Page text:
- Roll out the dough – without the plastic wrap, of course – and dress them.
I’ve rolled out the dough of one of the balls for immediate use. I decided to partially bake the other. By baking it halfway, it means the dough is slightly raw, and perfect for cooling and freezing. When you put the frozen (half-baked) pizza in the oven, it thaws and bakes perfectly, just like a store bought frozen pizza. Except this version tastes good.
Sprinkle two 12 inch pans with flour or cornmeal, if you want a crunchy crust. Put the flattened round of dough down, and start topping it any way you want.
I added the following toppings to mine:
- Pesto, brushed over the top of the dough
- Kalamata olives
- Slices of spicy pepperoni
- Sliced mushrooms
My significant other, Dominic put three kinds of meat on his
- Tomato paste to coat the dough
- Dried oregano, thyme and marjoram (to give the flavourless tomato paste some “oomph”)
- Spicy pepperoni slices
- Half cooked bacon (it would burn if placed fully cooked on top of the pizza)
Preheat your oven to 500 degrees Farenheit. Here’s the trick to getting the cheese all ooey and gooey: Put add the cheese after you take it out of the oven. Really. Don’t put it on the raw pizza, it will overcook and get crusty. If you like crunchy brown mozzarella, then go ahead, but trust me, half the joy of a good pizza is the way the cheese melts into soft strings as you pull a slice away.
So: Put your veg, meat or other toppings (pineapple? Anchovies? Sautéed mushrooms and caramelized onions?) on the pizza and bake the whole thing in the bottom third of your oven, for about 10 minutes. My oven was slow, so this process was 15 minutes. It needed another minute in the oven after I added shredded mozzarella.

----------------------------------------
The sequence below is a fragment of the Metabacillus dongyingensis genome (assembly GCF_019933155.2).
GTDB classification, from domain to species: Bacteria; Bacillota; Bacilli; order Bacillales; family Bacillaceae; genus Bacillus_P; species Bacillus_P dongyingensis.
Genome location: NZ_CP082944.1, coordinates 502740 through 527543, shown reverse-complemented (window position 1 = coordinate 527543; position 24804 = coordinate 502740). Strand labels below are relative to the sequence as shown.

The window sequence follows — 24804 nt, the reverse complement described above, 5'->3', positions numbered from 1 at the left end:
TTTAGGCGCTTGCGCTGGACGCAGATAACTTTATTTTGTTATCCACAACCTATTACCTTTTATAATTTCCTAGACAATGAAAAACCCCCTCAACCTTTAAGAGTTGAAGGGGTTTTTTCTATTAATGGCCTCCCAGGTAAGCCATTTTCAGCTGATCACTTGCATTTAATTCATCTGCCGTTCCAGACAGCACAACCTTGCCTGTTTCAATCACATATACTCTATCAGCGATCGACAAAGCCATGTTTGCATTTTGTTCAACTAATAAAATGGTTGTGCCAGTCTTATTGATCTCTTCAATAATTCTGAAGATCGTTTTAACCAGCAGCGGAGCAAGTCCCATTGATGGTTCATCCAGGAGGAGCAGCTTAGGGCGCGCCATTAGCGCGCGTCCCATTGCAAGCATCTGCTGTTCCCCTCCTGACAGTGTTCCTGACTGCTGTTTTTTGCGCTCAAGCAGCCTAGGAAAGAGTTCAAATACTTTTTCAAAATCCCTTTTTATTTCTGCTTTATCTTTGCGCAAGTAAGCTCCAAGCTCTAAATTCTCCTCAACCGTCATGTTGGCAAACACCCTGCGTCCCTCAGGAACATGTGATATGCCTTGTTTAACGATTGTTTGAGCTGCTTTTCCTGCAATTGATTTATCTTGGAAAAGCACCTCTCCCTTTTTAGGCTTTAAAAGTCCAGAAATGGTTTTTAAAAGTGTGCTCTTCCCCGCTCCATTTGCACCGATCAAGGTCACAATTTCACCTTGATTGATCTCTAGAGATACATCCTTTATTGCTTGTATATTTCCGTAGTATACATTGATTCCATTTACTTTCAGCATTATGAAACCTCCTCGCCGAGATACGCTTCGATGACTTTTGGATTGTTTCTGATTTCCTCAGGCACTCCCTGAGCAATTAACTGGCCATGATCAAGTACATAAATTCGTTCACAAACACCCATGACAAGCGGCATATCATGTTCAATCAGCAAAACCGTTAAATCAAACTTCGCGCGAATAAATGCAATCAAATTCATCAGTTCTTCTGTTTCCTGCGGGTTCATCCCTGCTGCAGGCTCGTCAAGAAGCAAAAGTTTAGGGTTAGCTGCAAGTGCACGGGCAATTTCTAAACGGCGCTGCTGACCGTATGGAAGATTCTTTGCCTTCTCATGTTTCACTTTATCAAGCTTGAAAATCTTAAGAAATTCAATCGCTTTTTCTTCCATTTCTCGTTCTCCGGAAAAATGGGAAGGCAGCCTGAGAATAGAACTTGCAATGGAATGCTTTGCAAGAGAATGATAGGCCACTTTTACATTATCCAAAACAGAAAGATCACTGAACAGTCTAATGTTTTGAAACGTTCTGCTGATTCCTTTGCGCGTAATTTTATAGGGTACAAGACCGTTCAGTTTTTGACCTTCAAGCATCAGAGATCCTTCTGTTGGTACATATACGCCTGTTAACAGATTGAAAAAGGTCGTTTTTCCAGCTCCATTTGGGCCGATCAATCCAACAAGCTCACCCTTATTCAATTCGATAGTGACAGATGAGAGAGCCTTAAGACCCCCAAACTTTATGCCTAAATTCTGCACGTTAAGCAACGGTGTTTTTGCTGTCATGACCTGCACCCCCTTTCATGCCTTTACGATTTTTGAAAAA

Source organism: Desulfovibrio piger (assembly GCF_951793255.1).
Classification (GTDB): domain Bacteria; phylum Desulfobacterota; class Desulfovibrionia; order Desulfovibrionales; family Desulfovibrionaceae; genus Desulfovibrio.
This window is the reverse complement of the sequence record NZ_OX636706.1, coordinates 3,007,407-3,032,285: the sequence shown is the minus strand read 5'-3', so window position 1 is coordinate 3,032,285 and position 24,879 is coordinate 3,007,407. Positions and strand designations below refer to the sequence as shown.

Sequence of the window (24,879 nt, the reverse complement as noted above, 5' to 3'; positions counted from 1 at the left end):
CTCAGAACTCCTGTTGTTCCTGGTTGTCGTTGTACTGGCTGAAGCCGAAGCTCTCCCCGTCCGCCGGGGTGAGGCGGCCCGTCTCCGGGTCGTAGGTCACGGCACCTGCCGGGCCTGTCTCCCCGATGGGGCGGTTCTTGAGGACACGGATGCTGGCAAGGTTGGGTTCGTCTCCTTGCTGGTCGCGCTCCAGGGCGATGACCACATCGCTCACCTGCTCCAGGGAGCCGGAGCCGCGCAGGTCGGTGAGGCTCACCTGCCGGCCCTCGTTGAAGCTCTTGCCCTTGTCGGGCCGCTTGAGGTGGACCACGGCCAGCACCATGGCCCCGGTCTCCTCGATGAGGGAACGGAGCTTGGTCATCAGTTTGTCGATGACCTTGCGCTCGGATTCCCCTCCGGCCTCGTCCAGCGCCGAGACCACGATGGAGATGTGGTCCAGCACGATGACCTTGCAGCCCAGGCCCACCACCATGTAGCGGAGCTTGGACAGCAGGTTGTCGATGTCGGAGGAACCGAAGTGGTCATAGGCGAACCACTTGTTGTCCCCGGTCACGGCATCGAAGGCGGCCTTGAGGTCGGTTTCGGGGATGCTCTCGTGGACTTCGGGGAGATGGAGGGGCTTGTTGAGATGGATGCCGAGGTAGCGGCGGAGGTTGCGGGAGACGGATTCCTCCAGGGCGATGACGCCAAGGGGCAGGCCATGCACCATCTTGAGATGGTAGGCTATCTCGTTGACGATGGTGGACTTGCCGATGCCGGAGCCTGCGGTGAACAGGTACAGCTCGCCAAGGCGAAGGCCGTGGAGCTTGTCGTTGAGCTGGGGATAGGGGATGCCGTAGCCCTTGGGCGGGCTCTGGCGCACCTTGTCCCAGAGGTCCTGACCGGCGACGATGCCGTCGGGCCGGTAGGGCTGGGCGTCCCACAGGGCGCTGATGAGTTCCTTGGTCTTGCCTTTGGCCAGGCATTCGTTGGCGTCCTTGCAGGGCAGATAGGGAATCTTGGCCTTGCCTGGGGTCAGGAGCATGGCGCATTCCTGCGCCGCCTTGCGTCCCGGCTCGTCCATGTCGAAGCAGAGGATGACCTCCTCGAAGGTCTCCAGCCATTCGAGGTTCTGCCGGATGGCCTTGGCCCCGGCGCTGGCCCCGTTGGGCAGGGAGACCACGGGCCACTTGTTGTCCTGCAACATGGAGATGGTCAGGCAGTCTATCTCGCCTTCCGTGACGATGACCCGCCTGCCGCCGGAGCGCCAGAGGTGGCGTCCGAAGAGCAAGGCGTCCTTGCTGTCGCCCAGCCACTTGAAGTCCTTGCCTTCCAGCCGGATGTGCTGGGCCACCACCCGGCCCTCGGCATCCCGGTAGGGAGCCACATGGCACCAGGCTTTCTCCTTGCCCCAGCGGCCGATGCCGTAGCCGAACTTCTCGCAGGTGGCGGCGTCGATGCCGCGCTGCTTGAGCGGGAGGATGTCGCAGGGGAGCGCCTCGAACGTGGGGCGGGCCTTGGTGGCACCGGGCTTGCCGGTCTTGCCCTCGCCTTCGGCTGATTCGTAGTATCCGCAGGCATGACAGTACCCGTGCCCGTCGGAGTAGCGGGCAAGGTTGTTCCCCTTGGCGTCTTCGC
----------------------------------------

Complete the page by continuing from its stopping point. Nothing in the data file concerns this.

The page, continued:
trust me, half the joy of a good pizza is the way the cheese melts into soft strings as you pull a slice away.
Result: Two pizzas. The flour was approximately 50 cents, and the most expensive part of the toppings were the meat slices. We bought an immense brick of cheese that was on sale for $5.00, and we only used a third of it. In all, both pizzas cost about $6.00, and yielded four slices each. That makes it $3.00 per meal since we each ate two slices for dinner, and had the other two for lunch the next day.
If I were going to make frozen pizza, I would still bake them in the bottom third rack of the oven at 500 Farenheit, but for only 5-7 minutes. Let them cool, then wrap in plastic, or use a re-sealable frozen food bag.Add the cheese and follow the same rules for cooking. The only difference is that with the par-cooked pizzas, you can put those directly on the oven rack as it cooks.
Here are some other recommendations for pizza toppings:
- Caramelized garlic
- Seared scallops and béchamel sauce
- Sun-dried tomatoes
- Red onion rings
- Green peppers
- Grilled zucchini
- Hot peppers
- Feta cheese
- Smoked cheese, like Applewoods smoked cheddar, or smoked Gouda
- Smoked meat (Pastrami, if you’re American)
- Marinated, grilled tofu
The options are endless.